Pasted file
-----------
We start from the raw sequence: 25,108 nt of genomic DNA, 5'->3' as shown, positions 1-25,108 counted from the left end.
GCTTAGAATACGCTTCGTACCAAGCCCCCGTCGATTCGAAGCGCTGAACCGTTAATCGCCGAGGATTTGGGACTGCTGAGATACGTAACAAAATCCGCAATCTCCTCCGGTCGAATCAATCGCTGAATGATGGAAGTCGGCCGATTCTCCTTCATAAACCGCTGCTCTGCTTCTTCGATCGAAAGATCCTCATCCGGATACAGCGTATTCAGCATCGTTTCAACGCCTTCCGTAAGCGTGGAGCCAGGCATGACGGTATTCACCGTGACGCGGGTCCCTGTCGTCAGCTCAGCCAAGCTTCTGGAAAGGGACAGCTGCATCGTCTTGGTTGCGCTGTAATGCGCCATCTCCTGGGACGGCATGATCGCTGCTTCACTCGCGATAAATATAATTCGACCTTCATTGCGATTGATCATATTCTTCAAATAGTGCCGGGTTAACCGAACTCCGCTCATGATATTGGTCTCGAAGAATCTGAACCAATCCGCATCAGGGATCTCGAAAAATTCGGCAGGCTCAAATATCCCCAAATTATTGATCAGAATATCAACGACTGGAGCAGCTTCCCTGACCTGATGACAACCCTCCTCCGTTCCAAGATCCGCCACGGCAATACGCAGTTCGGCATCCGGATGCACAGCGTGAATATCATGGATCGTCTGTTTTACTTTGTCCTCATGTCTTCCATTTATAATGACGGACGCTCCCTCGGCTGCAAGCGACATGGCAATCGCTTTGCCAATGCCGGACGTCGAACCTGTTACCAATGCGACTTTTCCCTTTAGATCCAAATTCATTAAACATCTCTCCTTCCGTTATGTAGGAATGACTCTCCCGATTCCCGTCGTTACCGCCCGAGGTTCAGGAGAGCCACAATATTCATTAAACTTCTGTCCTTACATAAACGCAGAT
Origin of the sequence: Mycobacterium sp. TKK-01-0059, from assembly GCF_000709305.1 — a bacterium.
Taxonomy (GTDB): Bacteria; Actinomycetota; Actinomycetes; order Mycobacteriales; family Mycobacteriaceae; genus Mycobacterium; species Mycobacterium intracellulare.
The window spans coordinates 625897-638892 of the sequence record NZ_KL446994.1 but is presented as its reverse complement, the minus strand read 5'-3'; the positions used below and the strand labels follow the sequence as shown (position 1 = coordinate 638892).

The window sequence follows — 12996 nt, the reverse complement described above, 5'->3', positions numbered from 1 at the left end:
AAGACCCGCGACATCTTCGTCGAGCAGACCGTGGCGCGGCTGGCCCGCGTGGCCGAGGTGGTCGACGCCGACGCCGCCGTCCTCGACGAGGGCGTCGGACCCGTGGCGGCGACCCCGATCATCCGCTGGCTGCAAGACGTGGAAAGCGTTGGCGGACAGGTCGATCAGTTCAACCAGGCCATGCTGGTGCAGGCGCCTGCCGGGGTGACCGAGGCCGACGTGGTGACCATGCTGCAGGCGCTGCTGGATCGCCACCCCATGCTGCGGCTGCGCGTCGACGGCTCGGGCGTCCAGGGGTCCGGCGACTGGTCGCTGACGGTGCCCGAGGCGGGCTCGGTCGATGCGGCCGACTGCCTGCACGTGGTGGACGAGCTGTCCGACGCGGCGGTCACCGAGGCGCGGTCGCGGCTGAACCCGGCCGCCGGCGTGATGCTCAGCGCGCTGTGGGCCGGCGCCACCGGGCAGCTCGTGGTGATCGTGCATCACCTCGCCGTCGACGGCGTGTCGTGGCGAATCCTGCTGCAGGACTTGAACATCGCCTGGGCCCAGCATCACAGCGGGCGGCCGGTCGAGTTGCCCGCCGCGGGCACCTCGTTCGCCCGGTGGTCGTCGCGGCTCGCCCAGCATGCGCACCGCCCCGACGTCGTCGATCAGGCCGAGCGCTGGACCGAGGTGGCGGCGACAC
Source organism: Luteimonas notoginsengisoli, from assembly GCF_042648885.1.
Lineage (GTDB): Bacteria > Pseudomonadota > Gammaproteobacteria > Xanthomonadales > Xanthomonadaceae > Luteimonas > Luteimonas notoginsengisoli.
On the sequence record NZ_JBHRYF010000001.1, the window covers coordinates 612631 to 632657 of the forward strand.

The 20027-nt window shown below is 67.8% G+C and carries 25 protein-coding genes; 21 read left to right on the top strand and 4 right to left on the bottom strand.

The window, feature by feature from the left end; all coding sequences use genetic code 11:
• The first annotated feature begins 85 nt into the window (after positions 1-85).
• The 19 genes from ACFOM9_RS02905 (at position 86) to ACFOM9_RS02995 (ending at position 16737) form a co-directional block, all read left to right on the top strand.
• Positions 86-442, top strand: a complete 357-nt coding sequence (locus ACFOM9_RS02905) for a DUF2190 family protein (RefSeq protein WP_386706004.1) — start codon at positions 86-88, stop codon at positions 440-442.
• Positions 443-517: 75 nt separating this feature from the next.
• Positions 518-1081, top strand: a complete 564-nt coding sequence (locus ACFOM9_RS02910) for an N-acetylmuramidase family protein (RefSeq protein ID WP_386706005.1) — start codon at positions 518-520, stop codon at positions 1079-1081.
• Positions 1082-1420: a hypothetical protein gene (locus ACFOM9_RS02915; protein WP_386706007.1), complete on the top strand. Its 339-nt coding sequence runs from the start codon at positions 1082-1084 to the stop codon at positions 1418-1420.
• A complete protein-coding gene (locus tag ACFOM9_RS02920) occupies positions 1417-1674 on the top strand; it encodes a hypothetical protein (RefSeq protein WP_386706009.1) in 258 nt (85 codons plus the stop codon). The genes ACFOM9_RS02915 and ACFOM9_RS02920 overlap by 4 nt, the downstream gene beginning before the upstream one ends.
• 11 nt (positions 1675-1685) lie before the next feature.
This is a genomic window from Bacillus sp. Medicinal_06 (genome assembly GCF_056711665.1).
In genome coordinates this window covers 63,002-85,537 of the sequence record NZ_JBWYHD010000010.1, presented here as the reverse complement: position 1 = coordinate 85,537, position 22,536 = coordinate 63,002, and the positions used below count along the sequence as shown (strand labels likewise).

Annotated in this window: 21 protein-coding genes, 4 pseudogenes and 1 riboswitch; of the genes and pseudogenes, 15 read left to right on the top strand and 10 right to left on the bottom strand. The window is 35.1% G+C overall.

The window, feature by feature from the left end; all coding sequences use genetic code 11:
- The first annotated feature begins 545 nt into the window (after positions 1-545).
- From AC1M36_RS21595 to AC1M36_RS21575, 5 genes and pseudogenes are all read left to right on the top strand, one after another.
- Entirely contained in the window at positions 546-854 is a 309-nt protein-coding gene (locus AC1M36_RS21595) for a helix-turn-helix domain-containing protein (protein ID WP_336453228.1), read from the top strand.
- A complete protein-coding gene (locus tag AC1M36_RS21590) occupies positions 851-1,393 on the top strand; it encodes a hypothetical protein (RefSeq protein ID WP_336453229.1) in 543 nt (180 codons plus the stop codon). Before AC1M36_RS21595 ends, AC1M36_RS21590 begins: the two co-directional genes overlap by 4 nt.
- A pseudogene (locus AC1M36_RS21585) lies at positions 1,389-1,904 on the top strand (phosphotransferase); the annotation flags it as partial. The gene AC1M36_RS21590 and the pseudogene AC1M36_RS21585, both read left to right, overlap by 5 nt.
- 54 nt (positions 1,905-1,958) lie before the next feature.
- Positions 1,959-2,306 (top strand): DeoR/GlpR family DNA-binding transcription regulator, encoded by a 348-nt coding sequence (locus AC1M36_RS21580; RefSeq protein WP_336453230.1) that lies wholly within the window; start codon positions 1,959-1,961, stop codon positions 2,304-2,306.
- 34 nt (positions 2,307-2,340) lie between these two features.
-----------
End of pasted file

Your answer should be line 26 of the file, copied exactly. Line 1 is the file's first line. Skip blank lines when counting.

- From AC1M36_RS21595 to AC1M36_RS21575, 5 genes and pseudogenes are all read left to right on the top strand, one after another.